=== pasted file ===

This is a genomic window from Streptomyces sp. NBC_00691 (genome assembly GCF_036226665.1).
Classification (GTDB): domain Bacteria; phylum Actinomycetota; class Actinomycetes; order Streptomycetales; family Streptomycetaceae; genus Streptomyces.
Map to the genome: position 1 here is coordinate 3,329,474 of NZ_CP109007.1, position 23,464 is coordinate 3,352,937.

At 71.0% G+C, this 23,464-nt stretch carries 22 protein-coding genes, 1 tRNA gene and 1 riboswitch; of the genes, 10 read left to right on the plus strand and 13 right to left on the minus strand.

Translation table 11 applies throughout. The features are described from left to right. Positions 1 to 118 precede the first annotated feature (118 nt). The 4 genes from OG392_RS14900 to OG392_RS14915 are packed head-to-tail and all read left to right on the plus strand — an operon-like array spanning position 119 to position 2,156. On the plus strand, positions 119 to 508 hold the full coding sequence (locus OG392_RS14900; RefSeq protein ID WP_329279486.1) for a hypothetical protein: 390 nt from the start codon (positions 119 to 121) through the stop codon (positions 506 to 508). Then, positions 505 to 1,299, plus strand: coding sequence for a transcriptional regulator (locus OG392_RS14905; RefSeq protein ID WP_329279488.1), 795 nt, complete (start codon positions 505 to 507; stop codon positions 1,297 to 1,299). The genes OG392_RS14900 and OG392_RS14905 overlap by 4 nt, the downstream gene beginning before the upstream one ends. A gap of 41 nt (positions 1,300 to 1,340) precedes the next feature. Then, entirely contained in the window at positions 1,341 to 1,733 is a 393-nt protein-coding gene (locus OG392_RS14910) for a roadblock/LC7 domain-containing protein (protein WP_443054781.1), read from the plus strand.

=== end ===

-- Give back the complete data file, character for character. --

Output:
This is a genomic window from Streptomyces sp. NBC_00691 (genome assembly GCF_036226665.1).
Classification (GTDB): domain Bacteria; phylum Actinomycetota; class Actinomycetes; order Streptomycetales; family Streptomycetaceae; genus Streptomyces.
Map to the genome: position 1 here is coordinate 3,329,474 of NZ_CP109007.1, position 23,464 is coordinate 3,352,937.

At 71.0% G+C, this 23,464-nt stretch carries 22 protein-coding genes, 1 tRNA gene and 1 riboswitch; of the genes, 10 read left to right on the plus strand and 13 right to left on the minus strand.

Translation table 11 applies throughout. The features are described from left to right. Positions 1 to 118 precede the first annotated feature (118 nt). The 4 genes from OG392_RS14900 to OG392_RS14915 are packed head-to-tail and all read left to right on the plus strand — an operon-like array spanning position 119 to position 2,156. On the plus strand, positions 119 to 508 hold the full coding sequence (locus OG392_RS14900; RefSeq protein ID WP_329279486.1) for a hypothetical protein: 390 nt from the start codon (positions 119 to 121) through the stop codon (positions 506 to 508). Then, positions 505 to 1,299, plus strand: coding sequence for a transcriptional regulator (locus OG392_RS14905; RefSeq protein ID WP_329279488.1), 795 nt, complete (start codon positions 505 to 507; stop codon positions 1,297 to 1,299). The genes OG392_RS14900 and OG392_RS14905 overlap by 4 nt, the downstream gene beginning before the upstream one ends. A gap of 41 nt (positions 1,300 to 1,340) precedes the next feature. Then, entirely contained in the window at positions 1,341 to 1,733 is a 393-nt protein-coding gene (locus OG392_RS14910) for a roadblock/LC7 domain-containing protein (protein WP_443054781.1), read from the plus strand.